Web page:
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are we ok?

the other day i texted a friend a gif that said ‘everything is garbage.’ intellectually i know that everything is not, in fact, garbage, but a whole lot of things suck right now. normal is in short supply for a lot of us. i see the people who are operating (mostly) as if it’s business as usual–traveling, gathering, eating out in restaurants. i envy them, and i’m also angry with them. mostly i think they’re a big part of why we’re 10 months into this pandemic and the numbers are only growing. my household is still maintaining strict social distancing guidelines. there are a lot of people and activities i’m missing like crazy right now, but the health of my loved ones isn’t worth risking. but i wonder, if not for my immunocompromised and otherwise higher risk loved ones, would i be as careful?

i don’t know. but i know that pandemic fatigue is real. and in the times that i feel like wallowing in pandemic-related woe, i’ve come up with a few things that have helped me.

1. i go to my gratitude journal. i’m intentional about focusing on all of the positives, and it’s helpful for me to have a designated (digital) space to keep track of it all. that way, when i’m feeling less than gracious, i can also look back and see all of the bright spots i’ve witnessed in this time. i also give myself time–limited time–to mourn all of the normal i’m so desperately missing.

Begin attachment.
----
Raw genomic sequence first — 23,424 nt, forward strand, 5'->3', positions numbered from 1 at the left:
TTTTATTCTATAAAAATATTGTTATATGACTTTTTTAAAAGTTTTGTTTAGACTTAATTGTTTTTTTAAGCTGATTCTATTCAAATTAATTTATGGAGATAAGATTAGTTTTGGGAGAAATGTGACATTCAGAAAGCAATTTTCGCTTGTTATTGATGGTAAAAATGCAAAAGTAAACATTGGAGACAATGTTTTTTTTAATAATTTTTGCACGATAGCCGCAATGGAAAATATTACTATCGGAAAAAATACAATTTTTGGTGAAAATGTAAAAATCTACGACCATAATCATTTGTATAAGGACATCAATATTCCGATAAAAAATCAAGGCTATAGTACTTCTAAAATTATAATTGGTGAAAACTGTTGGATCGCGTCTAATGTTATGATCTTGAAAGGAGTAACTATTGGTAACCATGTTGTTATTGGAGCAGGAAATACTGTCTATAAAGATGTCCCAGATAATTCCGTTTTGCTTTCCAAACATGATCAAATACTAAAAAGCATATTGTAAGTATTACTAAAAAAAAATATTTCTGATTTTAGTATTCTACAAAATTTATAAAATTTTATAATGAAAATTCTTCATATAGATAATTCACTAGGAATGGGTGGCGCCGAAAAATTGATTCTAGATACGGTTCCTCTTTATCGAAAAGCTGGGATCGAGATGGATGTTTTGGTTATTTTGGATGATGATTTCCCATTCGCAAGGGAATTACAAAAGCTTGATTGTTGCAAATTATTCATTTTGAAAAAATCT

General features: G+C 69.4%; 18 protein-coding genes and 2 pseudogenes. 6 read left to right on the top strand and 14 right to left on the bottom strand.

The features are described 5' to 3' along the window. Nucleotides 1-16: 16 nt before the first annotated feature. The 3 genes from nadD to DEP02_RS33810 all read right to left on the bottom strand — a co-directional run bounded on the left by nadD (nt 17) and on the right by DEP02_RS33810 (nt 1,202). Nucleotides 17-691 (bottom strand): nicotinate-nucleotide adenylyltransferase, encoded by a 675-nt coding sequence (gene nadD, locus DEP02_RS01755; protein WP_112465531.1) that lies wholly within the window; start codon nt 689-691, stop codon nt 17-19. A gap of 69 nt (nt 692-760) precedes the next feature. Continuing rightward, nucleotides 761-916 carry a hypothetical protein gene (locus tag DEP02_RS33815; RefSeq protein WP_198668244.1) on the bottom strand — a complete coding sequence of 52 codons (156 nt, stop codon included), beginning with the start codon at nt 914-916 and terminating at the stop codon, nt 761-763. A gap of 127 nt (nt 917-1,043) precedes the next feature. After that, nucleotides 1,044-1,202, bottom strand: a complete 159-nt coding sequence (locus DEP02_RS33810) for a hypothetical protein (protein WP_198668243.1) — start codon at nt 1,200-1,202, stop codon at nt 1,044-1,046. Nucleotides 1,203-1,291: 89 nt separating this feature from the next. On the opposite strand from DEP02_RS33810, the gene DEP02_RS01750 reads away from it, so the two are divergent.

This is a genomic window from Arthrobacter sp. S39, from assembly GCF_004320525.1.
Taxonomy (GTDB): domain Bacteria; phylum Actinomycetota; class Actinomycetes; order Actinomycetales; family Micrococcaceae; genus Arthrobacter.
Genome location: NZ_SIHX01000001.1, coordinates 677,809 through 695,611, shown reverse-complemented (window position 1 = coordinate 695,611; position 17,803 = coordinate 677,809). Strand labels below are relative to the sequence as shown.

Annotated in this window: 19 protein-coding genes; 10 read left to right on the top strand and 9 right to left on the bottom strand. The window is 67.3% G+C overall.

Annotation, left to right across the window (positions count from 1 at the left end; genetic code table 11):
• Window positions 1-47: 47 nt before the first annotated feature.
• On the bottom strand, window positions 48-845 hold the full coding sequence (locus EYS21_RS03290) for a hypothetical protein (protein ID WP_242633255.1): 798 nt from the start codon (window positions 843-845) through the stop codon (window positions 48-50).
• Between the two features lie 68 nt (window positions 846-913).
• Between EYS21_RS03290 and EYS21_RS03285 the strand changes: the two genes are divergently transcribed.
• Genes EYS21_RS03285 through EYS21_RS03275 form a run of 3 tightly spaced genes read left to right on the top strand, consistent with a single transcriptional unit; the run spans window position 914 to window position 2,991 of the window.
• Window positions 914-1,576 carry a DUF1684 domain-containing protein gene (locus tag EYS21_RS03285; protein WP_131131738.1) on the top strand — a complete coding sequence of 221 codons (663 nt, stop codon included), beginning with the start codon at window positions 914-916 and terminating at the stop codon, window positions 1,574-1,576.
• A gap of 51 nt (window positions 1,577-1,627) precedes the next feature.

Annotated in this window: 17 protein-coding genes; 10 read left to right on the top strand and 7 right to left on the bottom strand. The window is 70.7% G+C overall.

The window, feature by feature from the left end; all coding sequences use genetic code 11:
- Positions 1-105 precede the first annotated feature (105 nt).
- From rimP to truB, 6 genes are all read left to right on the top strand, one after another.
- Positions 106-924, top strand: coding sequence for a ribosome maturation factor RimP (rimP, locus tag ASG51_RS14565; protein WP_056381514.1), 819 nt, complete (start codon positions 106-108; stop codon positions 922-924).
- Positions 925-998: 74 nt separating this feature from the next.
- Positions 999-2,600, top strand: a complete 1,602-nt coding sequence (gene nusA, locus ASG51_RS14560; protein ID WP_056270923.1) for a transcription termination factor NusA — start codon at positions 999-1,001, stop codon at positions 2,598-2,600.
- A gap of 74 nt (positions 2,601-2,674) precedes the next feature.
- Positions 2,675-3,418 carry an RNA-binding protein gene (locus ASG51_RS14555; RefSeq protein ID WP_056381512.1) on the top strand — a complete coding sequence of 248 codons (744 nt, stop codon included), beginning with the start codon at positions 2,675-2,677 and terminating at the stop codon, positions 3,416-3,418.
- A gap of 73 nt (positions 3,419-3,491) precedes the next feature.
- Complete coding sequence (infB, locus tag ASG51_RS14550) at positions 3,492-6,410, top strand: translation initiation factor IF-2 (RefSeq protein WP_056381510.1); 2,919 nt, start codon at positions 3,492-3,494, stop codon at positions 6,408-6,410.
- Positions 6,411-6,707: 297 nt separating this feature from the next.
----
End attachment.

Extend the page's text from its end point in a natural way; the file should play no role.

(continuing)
2. i give myself time — limited time — to mourn all of the normal i’m so desperately missing. sometimes ‘busying‘ the pain away is helpful, and i suspect there are a lot of people cope exactly that way. i’ve found, personally, if i keep trying to ignore how i’m feeling by just adding to my schedule, i crash and burnout comes much more quickly. so when i’m feeling the crushing weight of sadness, i have to stop sometimes and just be with it. also, tears can be so, so good.

3. i practice a little self-care. now, i know that self-care is the topic du jour, and, as happens, it’s been commercialized and commodified. but i think of self-care as simply as small-yet-impactful things done in the service of self. for me, sometimes it’s a bubble bath or painting my nails. sometimes it’s a daytime nap or ice cream for lunch. sometimes it means a couple of hours of *insert streaming service* programming before reading that next chapter for class. and sometimes it means doing a puzzle with my boys now, and doing math later.

4. i focus on now. this one is the hardest for me. i’ve been flirting with meditation and contemplative prayer for a couple of years now, and, much like yoga, i fully understand why it’s referred to as a practice. being still, being completely grounded in this present moment is hard, yo. training your mind to not constantly return to the past or fantasize about the future is hard work. but it’s the work i’m doing because i think it’s important. i truly believe that so much suffering is a result of our stubborn refusal to admit that we don’t actually have control over much in this life. and our constant attempts to control what we can’t so often means we fail to control what we can. this pandemic has been opening my eyes to the fact that, all i really have is this exact moment. so what am i going to do in it?

the good news is, this is going to end. slowly, but surely, we will begin to return to our so-called normal. vaccine access is like the light at the end of the tunnel. i can’t wait to go out to eat again, and to concerts, and to get on a plane, and to just be in the physical presence of people i don’t share an address with. and while i will absolutely delight in all of that, i hope that i carry a little of what i’ve learned with me. because if i can do that, i know that no matter what happens next, i’ll be ok.